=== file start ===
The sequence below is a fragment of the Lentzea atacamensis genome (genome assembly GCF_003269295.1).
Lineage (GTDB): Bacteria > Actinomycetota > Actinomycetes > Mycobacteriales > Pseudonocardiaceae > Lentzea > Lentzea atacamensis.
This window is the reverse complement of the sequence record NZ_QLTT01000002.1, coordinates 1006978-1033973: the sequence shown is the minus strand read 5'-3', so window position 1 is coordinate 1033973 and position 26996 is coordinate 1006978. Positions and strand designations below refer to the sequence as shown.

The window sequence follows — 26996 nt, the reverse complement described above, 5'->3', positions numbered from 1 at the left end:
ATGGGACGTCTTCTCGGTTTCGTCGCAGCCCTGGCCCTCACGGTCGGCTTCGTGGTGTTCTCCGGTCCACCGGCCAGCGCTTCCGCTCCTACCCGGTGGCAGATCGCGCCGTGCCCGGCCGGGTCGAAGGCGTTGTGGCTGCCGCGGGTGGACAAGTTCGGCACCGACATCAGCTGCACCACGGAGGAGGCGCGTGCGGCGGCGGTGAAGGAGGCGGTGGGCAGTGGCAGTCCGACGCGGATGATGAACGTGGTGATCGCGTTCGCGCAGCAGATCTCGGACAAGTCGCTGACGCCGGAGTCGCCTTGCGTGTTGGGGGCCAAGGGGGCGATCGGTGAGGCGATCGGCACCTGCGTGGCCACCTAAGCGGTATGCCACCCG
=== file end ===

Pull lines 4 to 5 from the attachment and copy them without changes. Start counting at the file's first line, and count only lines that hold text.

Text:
The window sequence follows — 26996 nt, the reverse complement described above, 5'->3', positions numbered from 1 at the left end:
ATGGGACGTCTTCTCGGTTTCGTCGCAGCCCTGGCCCTCACGGTCGGCTTCGTGGTGTTCTCCGGTCCACCGGCCAGCGCTTCCGCTCCTACCCGGTGGCAGATCGCGCCGTGCCCGGCCGGGTCGAAGGCGTTGTGGCTGCCGCGGGTGGACAAGTTCGGCACCGACATCAGCTGCACCACGGAGGAGGCGCGTGCGGCGGCGGTGAAGGAGGCGGTGGGCAGTGGCAGTCCGACGCGGATGATGAACGTGGTGATCGCGTTCGCGCAGCAGATCTCGGACAAGTCGCTGACGCCGGAGTCGCCTTGCGTGTTGGGGGCCAAGGGGGCGATCGGTGAGGCGATCGGCACCTGCGTGGCCACCTAAGCGGTATGCCACCCG